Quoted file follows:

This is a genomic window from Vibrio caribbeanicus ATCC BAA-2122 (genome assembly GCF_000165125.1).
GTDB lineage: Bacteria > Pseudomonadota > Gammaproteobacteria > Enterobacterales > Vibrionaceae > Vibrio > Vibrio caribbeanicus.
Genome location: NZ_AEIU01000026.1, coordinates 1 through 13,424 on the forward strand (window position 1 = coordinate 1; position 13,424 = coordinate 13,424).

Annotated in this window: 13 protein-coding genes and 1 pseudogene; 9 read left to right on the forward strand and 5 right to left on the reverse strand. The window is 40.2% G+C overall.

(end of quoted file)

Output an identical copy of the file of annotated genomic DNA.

This is a genomic window from Vibrio caribbeanicus ATCC BAA-2122 (genome assembly GCF_000165125.1).
GTDB lineage: Bacteria > Pseudomonadota > Gammaproteobacteria > Enterobacterales > Vibrionaceae > Vibrio > Vibrio caribbeanicus.
Genome location: NZ_AEIU01000026.1, coordinates 1 through 13,424 on the forward strand (window position 1 = coordinate 1; position 13,424 = coordinate 13,424).

Annotated in this window: 13 protein-coding genes and 1 pseudogene; 9 read left to right on the forward strand and 5 right to left on the reverse strand. The window is 40.2% G+C overall.